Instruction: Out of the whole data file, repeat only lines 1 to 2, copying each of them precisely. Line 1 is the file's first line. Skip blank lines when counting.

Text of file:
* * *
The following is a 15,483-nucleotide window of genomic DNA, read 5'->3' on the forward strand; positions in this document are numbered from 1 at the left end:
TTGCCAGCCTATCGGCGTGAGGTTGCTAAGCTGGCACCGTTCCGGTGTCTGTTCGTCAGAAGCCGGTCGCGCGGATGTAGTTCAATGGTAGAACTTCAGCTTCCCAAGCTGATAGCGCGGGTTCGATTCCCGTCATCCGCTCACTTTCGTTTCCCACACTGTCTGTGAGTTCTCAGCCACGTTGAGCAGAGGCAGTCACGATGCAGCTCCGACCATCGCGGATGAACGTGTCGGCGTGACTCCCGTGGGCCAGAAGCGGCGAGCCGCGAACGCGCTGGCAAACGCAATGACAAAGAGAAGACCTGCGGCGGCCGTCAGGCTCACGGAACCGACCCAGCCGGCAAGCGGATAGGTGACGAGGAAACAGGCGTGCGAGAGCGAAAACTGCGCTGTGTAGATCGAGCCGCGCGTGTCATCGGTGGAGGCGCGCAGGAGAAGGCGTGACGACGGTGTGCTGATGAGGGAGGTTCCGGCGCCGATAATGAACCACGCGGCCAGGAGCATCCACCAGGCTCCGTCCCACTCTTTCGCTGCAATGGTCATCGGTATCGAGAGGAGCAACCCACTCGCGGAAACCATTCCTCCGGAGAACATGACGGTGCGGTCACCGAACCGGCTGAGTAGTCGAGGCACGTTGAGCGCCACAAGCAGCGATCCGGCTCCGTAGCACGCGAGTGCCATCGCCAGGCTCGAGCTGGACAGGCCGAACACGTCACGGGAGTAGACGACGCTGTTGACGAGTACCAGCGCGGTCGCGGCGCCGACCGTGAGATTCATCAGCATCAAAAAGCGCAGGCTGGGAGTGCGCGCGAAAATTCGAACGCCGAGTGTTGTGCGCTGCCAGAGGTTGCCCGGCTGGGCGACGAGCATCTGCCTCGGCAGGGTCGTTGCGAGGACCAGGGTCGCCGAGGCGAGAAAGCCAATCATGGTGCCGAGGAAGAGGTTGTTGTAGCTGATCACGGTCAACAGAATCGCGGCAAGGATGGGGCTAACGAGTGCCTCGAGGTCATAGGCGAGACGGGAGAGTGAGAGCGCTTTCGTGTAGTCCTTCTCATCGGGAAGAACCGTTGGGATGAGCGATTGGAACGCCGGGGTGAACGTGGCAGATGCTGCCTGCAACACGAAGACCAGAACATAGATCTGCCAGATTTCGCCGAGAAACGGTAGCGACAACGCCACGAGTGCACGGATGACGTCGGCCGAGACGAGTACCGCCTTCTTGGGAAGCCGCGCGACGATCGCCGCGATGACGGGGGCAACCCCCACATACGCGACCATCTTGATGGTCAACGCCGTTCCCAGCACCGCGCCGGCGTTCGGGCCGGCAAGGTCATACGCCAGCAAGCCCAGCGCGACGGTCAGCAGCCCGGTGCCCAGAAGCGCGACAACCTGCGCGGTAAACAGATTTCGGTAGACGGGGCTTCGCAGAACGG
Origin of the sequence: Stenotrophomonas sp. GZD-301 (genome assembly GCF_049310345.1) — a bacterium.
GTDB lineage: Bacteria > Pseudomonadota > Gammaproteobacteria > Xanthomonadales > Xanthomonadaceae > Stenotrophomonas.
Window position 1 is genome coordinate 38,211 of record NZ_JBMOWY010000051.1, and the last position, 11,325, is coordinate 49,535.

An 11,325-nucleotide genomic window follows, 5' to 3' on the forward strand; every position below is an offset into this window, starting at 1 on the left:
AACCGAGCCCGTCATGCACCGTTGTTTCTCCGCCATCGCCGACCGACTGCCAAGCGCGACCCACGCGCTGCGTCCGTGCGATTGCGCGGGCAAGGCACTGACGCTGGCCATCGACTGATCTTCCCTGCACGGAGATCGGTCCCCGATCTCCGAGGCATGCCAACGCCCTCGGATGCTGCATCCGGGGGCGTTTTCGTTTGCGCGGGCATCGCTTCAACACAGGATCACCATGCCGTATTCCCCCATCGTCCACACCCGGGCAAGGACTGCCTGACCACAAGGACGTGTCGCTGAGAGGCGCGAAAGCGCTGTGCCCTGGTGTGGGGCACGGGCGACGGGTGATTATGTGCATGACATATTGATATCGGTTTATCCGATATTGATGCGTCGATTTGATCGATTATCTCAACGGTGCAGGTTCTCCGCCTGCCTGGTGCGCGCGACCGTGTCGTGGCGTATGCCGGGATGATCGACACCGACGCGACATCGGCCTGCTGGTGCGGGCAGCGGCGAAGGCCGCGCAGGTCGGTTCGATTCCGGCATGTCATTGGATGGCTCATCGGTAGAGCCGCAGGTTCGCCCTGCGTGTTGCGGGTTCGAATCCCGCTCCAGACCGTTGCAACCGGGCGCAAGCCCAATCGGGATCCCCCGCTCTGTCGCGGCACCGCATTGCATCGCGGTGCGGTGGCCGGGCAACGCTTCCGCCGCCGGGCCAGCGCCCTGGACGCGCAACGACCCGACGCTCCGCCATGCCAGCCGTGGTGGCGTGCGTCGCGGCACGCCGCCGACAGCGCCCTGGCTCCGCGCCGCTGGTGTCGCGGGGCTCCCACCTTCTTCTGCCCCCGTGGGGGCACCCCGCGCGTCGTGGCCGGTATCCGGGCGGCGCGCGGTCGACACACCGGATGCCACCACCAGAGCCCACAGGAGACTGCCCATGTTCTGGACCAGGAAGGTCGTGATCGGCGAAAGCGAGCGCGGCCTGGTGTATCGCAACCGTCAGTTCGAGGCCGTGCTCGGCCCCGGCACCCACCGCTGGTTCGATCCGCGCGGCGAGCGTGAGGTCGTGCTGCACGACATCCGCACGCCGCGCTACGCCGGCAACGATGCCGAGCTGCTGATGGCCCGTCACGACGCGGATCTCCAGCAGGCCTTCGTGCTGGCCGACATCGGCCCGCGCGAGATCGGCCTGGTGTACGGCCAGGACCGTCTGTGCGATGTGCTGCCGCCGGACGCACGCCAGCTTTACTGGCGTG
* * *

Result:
The following is a 15,483-nucleotide window of genomic DNA, read 5'->3' on the forward strand; positions in this document are numbered from 1 at the left end:
TTGCCAGCCTATCGGCGTGAGGTTGCTAAGCTGGCACCGTTCCGGTGTCTGTTCGTCAGAAGCCGGTCGCGCGGATGTAGTTCAATGGTAGAACTTCAGCTTCCCAAGCTGATAGCGCGGGTTCGATTCCCGTCATCCGCTCACTTTCGTTTCCCACACTGTCTGTGAGTTCTCAGCCACGTTGAGCAGAGGCAGTCACGATGCAGCTCCGACCATCGCGGATGAACGTGTCGGCGTGACTCCCGTGGGCCAGAAGCGGCGAGCCGCGAACGCGCTGGCAAACGCAATGACAAAGAGAAGACCTGCGGCGGCCGTCAGGCTCACGGAACCGACCCAGCCGGCAAGCGGATAGGTGACGAGGAAACAGGCGTGCGAGAGCGAAAACTGCGCTGTGTAGATCGAGCCGCGCGTGTCATCGGTGGAGGCGCGCAGGAGAAGGCGTGACGACGGTGTGCTGATGAGGGAGGTTCCGGCGCCGATAATGAACCACGCGGCCAGGAGCATCCACCAGGCTCCGTCCCACTCTTTCGCTGCAATGGTCATCGGTATCGAGAGGAGCAACCCACTCGCGGAAACCATTCCTCCGGAGAACATGACGGTGCGGTCACCGAACCGGCTGAGTAGTCGAGGCACGTTGAGCGCCACAAGCAGCGATCCGGCTCCGTAGCACGCGAGTGCCATCGCCAGGCTCGAGCTGGACAGGCCGAACACGTCACGGGAGTAGACGACGCTGTTGACGAGTACCAGCGCGGTCGCGGCGCCGACCGTGAGATTCATCAGCATCAAAAAGCGCAGGCTGGGAGTGCGCGCGAAAATTCGAACGCCGAGTGTTGTGCGCTGCCAGAGGTTGCCCGGCTGGGCGACGAGCATCTGCCTCGGCAGGGTCGTTGCGAGGACCAGGGTCGCCGAGGCGAGAAAGCCAATCATGGTGCCGAGGAAGAGGTTGTTGTAGCTGATCACGGTCAACAGAATCGCGGCAAGGATGGGGCTAACGAGTGCCTCGAGGTCATAGGCGAGACGGGAGAGTGAGAGCGCTTTCGTGTAGTCCTTCTCATCGGGAAGAACCGTTGGGATGAGCGATTGGAACGCCGGGGTGAACGTGGCAGATGCTGCCTGCAACACGAAGACCAGAACATAGATCTGCCAGATTTCGCCGAGAAACGGTAGCGACAACGCCACGAGTGCACGGATGACGTCGGCCGAGACGAGTACCGCCTTCTTGGGAAGCCGCGCGACGATCGCCGCGATGACGGGGGCAACCCCCACATACGCGACCATCTTGATGGTCAACGCCGTTCCCAGCACCGCGCCGGCGTTCGGGCCGGCAAGGTCATACGCCAGCAAGCCCAGCGCGACGGTCAGCAGCCCGGTGCCCAGAAGCGCGACAACCTGCGCGGTAAACAGATTTCGGTAGACGGGGCTTCGCAGAACGG